Wednesday, November 29, 2006


Asmodeé may be going to PAX in 2007.  They also may be missing Origins.

These are a couple of interesting decisions, and I know part of why, but not all of it.

See, there is a perception (accurate or not) that Origins is dying.  Wizards of the Coast (WotC) did not attend this year – the official reason was that it wasn't financially feasible.  There are all sorts of rumors about other reasons – but I'm not going to go into that, now.

See, what a lot of convention attendees don't realize is this:

Companies very rarely break even at conventions.

That's right.  They spend a lot of money to attend, and then generally fail to recoup those losses at the convention.

The key phrase in that last sentence, by the way, is "at the convention."

See, to a gaming company, a convention is much like buying a TV commercial to a toy company.  It allows you to hit your target audience with information about your product, presented in (generally) a favorable light.  That way, gamers who go to the convention go home excited and tell all their friends about it.

Different conventions are equivalent to different time slots – not everyone advertises on all programs.  It's too expensive.  So you choose when and where to advertise, and how big to make the advertisement.

For game companies, you want to have new releases and/or demos of upcoming releases there – that way, you can show off things with a wow factor and get gamers excited about your products.

This is a large part of why having a good demo team is of critical importance.  A bad demo can cause bad word-of-mouth.

Origins is smaller than GenCon.  Since the two conventions are so close on the calendar, very few companies have new releases at both – it's typically previews at Origins and the games at GenCon.  This has led to a situation where Origins is not as well attended as GenCon – gamers prefer coming home with the game to just looking at it or trying it out.  It's basic human nature – "This is cool, I want it."  And we don't like having to wait.  We'd rather wait the month to see and buy than just see and be unable to buy.  Because the lag frustrates us that much.

At Origins, however, you get the true hardcore gamers.  People who are there to play games, not to spend money (although you can easily do that, as well).  You get a lot of these same people at GenCon, too, but they're a lower percentage.

WotC pulling out of Origins starts a potential vicious circle – WotC pulls out, claiming that it's too small and dying.  This leads fewer gamers to attend (WotC always had good previews at Origins).  This causes Origins to shrink.  Other companies notice smaller attendance and pull out, causing fewer fans to attend causing fewer companies …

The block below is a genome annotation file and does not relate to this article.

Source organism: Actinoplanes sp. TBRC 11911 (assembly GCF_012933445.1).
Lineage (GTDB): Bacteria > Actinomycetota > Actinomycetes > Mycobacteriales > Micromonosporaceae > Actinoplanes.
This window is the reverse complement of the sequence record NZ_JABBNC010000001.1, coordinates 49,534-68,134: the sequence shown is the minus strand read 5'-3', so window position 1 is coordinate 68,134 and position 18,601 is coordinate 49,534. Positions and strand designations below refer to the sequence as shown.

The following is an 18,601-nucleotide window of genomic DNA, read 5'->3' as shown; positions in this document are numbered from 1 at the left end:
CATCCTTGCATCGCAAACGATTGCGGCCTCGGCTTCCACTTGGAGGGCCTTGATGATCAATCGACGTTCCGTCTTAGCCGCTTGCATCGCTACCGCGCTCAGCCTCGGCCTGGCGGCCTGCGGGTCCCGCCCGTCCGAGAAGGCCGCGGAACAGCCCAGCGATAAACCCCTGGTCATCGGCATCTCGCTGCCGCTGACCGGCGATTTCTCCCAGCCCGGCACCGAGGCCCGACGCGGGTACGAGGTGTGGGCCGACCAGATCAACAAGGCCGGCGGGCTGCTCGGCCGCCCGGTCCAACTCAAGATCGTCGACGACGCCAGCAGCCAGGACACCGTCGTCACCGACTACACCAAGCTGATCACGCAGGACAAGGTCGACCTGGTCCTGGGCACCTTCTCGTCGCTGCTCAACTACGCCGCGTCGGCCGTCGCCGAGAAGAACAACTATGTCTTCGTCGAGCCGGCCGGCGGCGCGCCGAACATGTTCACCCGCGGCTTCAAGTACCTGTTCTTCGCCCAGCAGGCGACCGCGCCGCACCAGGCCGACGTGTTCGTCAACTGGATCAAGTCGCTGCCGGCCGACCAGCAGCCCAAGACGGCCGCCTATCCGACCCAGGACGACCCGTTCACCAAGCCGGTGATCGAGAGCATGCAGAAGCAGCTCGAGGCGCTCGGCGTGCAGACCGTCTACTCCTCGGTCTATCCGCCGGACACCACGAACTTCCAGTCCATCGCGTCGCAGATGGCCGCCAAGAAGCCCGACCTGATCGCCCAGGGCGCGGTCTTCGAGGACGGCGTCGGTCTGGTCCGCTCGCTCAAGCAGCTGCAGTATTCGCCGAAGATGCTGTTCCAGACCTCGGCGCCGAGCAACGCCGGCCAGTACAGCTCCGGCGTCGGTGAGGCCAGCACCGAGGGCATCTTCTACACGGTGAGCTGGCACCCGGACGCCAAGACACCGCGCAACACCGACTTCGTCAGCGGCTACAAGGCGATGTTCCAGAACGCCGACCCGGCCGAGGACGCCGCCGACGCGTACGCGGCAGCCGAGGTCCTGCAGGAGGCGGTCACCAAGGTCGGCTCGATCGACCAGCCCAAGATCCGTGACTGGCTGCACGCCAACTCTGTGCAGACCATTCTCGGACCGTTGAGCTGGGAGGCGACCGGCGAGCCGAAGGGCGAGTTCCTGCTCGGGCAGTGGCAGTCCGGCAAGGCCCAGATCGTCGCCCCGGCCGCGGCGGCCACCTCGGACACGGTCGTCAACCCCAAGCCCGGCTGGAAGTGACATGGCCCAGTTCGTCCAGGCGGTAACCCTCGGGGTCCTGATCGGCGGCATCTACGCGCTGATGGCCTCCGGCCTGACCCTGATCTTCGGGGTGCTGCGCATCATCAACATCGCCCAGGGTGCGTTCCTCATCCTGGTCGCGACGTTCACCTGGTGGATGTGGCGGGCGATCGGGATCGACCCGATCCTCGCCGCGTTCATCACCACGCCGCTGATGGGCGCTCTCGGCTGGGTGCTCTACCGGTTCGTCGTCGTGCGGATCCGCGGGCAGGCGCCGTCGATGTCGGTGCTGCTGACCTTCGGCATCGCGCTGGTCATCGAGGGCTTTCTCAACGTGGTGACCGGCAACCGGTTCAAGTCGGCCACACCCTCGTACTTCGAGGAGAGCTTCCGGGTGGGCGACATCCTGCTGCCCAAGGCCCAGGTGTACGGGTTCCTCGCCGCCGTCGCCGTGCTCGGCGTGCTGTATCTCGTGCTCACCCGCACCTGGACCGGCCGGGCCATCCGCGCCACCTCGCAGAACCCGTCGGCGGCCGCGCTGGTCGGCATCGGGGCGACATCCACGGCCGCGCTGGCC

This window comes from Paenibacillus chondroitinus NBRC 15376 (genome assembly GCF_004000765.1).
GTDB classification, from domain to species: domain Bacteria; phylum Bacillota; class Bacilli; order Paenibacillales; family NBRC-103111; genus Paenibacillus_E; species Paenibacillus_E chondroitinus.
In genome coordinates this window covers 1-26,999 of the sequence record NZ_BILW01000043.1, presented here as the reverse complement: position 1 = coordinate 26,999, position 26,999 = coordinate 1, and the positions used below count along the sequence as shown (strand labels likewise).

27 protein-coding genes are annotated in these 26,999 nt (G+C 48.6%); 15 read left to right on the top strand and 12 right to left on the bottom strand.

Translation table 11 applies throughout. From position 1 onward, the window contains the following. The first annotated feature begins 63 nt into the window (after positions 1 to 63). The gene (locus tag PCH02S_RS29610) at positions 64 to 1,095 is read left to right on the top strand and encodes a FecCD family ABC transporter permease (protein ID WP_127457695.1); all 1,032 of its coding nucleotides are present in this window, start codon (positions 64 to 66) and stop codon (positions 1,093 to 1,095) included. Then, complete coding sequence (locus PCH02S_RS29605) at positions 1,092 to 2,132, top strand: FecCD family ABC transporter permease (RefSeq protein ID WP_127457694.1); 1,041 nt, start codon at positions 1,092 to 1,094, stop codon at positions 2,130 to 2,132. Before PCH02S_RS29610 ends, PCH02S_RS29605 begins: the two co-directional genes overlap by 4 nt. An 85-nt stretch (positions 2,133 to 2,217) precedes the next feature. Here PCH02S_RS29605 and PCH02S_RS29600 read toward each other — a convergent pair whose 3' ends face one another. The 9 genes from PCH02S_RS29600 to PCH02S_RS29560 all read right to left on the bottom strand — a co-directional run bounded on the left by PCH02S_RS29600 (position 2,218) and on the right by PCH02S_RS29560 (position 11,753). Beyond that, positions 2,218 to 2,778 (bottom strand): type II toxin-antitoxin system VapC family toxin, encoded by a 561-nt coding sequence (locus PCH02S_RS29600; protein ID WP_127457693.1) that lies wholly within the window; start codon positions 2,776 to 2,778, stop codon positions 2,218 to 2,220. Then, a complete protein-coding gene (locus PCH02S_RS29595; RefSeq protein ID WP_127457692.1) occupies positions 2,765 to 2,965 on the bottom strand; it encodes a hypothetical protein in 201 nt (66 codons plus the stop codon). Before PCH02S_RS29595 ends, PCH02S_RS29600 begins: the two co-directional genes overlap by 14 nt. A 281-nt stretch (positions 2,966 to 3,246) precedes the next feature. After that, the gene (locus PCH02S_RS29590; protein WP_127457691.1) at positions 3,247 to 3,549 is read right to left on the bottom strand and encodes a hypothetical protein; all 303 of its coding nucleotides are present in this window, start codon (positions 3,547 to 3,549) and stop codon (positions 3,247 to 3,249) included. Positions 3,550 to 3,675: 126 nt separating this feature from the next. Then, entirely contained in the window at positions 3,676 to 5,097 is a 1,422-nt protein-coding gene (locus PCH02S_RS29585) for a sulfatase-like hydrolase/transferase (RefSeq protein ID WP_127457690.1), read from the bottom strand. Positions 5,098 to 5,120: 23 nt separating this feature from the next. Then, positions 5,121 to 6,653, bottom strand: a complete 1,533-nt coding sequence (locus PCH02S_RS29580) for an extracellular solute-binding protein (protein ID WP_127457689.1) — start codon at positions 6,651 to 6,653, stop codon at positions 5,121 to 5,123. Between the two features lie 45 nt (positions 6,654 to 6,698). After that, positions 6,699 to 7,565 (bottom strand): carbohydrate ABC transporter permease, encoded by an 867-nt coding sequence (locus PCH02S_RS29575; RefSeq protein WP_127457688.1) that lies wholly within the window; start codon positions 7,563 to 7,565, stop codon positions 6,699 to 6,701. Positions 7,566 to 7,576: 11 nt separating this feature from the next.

I'm sure you can see where this is going.

I sincerely hope Origins is not going down.  There are some solid reasons for companies to attend.  Tom Vasel is a significant reason, all by himself.  He's the #1 reviewer of board games on the Geek, and he tries to be fair (and still say good things).  He also lives in Korea, and can only attend one US convention per year.  In 2005, he said that Dungeon Twister was (for him) the best game at Origins.  We'd had trouble pulling large numbers of people in for a demo – we had no such trouble at GenCon.  Close to half of the demos I ran at GenCon started with "Tom Vasel said I should check this game out."

I do think that Asmodeé should attend PAX.  Wade, a good friend of mine, attended this year, and he said that the board game area was out of control, but that there were only a very small handful of board/card/roleplaying companies in attendance.  WotC was there, but they were focusing on D&D Online.

I'm of the opinion that game companies need to cater to both East and West Coast gamers.  GenCon Indy is too far for many West Coasters to attend.  GenCon SoCal has failed to catch on – it had just over 6,000 attendees in 2005.  PAX, by contrast, had 9,000.  And SoCal started a year before PAX did.  PAX 2006 was over 19,000.  Numbers for GenCon SoCal h aven't been released anywhere I can find.  But it means that PAX is a more viable West Coast convention that SoCal at this point – even with its primary focus on video games, they still have a large board-gaming area (as large as GenCon or Origin's, actually), and there is a fair amount of overlap between board gamers and video gamers.

And that's all I've got to say about that.

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